The common cause of drug reform and sex workers’ rights
Supporting sex workers’ rights shouldn’t feel like a reach for the drug reform movement. Both exist to reduce the harm wrought by criminalisation
Global outrage regarding human trafficking and sexual slavery has had a major effect upon how women engaged in sex work are represented. No longer publicly imagined as morally corrupt or bad women per se, they are now more likely assumed to be victims of sexual slavery and trafficking. As a result, punishment and discipline have given way to more neoliberal mechanisms of control under the guise of ‘rescue’. Prostitution has been increasingly re-classified as a crime that uniquely victimises women and children, and as this US-led conflation of prostitution with trafficking has spread ‘raid, rescue and rehabilitation’ operations have increased throughout southeast Asia and other Global South contexts. These morality-based agendas make help and support conditional on exiting sex work and/or abstinence rather than prioritising rights, recognition and respect.
This politics of ‘rescue’ has resulted in multiple forms of abuse, and opposition to the approach has galvanised sex workers across the globe. This activism and advocacy, however, has been undercut and ignored. Friends have also been difficult to find. There has been a distinct lack of support from other communities and organisations negatively impacted by discrimination and criminalisation. Instead of taking up calls for decriminalisation and labour rights, potential allies have remained on the side-lines rather than standing in solidarity.
For many sex workers, the main problem is not the ‘smugglers’ or ‘traffickers’, but the state, its agents, and civil society supporters.
This is true of most anti-trafficking organisations. The image of the feminised sex slave has become so enmeshed in the public imagination that NGOs are afraid to embrace sex workers’ rights amid concerns that backing decriminalisation will potentially erode public and state support for trafficking victims. They are also worried that taking a stand in support of decriminalisation would open up their organisations to attack and put their funding and donations at risk.
Perhaps more perplexing has been the lack of engagement with sex workers’ rights by those spearheading campaigns for the decriminalisation of illicit drugs, including in the UK. Some drug policy reform organisations do see the parallels and are vocal in their support. Yet for others, there is a clear sense of ‘fence-sitting’ when it comes to supporting the full decriminalisation of prostitution. This is hard to understand. Both sex workers’ rights groups and drug reform groups understand the harms created by criminalisation and stigma, and spend their days fighting to reduce them. They also have overlapping constituencies. Yet despite this common ground many refuse to offer their support. Perhaps most concerning are the politicians who champion the right of people to use drugs, yet somehow find it in themselves to also embrace the ‘rescue’ of sex workers.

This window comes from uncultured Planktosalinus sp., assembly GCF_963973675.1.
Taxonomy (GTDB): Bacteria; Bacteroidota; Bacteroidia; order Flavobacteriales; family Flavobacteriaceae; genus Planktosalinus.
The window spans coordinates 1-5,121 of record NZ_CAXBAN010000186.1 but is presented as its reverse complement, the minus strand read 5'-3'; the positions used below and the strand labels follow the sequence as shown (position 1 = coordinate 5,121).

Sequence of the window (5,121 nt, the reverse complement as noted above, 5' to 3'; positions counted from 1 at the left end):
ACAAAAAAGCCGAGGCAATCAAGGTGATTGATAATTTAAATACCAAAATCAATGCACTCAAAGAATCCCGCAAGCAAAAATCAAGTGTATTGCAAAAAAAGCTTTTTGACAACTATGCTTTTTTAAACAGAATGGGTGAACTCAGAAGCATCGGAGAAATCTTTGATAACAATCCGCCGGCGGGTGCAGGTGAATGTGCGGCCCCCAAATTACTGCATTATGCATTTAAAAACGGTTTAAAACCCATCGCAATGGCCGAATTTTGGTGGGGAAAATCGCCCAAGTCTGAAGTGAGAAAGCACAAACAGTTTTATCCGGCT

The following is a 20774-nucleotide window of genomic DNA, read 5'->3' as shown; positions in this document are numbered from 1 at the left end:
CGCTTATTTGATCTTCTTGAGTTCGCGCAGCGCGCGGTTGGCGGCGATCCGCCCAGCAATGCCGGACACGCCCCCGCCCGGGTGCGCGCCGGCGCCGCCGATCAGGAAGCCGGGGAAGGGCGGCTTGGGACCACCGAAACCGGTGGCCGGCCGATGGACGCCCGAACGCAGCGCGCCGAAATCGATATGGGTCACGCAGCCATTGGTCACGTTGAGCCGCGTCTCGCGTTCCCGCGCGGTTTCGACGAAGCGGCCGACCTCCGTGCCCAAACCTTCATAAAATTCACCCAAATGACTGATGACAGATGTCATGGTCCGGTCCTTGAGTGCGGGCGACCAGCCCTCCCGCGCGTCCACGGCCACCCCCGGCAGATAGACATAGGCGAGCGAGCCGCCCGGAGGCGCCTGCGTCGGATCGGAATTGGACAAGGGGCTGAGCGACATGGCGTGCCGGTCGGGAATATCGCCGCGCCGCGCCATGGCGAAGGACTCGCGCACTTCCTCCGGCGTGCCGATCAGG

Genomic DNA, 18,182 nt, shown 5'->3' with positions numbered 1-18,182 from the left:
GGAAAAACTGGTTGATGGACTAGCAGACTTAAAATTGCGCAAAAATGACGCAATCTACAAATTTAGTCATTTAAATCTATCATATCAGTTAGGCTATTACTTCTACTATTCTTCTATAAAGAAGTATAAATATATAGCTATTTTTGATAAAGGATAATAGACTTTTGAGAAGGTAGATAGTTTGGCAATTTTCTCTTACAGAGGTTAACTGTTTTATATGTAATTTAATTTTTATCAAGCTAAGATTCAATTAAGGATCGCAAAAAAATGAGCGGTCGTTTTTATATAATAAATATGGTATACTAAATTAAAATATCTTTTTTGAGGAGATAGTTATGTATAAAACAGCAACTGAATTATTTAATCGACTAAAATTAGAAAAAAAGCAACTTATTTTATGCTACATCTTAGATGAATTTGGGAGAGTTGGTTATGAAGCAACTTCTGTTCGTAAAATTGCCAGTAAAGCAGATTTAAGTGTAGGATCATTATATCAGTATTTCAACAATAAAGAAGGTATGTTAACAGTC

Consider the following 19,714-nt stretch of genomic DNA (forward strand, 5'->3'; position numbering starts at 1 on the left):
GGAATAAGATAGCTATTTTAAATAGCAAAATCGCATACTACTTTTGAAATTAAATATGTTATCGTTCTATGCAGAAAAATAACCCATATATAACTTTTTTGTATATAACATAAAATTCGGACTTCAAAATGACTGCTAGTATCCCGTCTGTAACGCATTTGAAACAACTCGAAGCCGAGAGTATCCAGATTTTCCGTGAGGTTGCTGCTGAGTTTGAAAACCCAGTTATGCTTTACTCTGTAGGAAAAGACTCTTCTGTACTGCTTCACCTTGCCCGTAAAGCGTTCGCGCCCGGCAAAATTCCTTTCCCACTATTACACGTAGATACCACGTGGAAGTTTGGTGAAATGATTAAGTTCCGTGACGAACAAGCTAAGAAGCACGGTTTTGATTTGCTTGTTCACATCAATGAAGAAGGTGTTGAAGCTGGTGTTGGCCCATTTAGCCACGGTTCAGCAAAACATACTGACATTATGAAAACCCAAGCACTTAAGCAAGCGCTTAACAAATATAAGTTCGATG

‘Rescue’ as state-sanctioned violence of sex workers
The brutal realities of the criminalisation of sex work and the conflation of prostitution with trafficking are fundamental to sex worker activism. Many of these problems have been creatively documented by Thailand’s Empower Foundation. Their advocacy was a highlight of the International AIDS Conference in Melbourne in 2014, where the audience was captivated by a performance of sex workers that captured the day-to-day challenges they faced: condoms and earnings confiscated, raids on their workplaces, and bribes in the form of free sexual services to authorities. In Thailand, as elsewhere in the world, rape, arrest, detention, and police brutality haunt the daily experiences of sex workers.
I first saw Empower’s performance while working with the Asia Pacific Network of Sex Work Projects (APNSW) in Thailand. At this project, I heard countless stories of sex workers taking dangerous routes across borders to search for work in neighbouring countries. Women recounted how vulnerable they were to rape, violence, and extortion by both border officials and those they paid to facilitate their journey. But one of the most significant problems, they said, were the attempts by the police and NGOs to ‘rescue’ them. For many sex workers, the main problem was not the ‘smugglers’ or ‘traffickers’, but the state, its agents, and civil society supporters.
The lobbying power of ‘mutant feminism’ has led to scaremongering tactics so militant that even those renowned for integrity on women’s rights have chosen to sit on the fence.
Caught between the ‘Tiger and the Crocodile’, sex workers continue to experience the double-edged sword of repression. They can be either bad women motivated by self-interest to sell sexual services, or fallen victims of malicious male violence, abuse and trafficking. Both conceptions are vastly oversimplified, yet they have been the driving force of varying degrees of state regulation and surveillance for decades. Despite the rhetoric of ‘rescue’ – a deeply gendered, paternalistic and misogynistic concept – most sex workers primarily encounter the state through state-sanctioned violence.
The lobbying power of ‘mutant feminism’ has led to scaremongering tactics so militant that even those renowned for integrity on women’s rights, like UN Women, have chosen to sit on the fence on the issue of sex work law reform. It’s not hard to imagine why, for they have seen what happens when groups choose a side. Amnesty International’s announcement that it would support decriminalisation attracted ferocious attack from groups that prioritise the eradication of prostitution over all else, including the safety of sex workers.
Shared experience as the basis for solidarity
Whilst potential conflict may partly explain ‘fence-sitting’ by those advocating for the decriminalisation of drugs, the benefits of solidarity between the drug reform movement and the sex workers’ rights movement are well established. This begs the question as to why a shared platform of advocacy for rights, recognition and respect has not emerged within the landscape of UK activism.
For UNAIDS bodies, including the World Health Organisation, the shared context between sex workers and people who use drugs (alongside men who have sex with men, people in prison, and trans persons) is their identification as “key affected communities” at risk of HIV. This recognition provided a platform for solidarity and cooperation, and allowed groups to leverage their collective bargaining power to address the structural conditions that put these populations at greater risk of HIV infections: unjust laws, discrimination, violence and stigma. Solidarity between sex worker-led and drug user-led advocacy movements forced the impact of punitive laws on HIV-risk to become a key focus of the landmark 2012 Report from the Global Commission on HIV and The Law. Many subsequent calls for decriminalisation followed.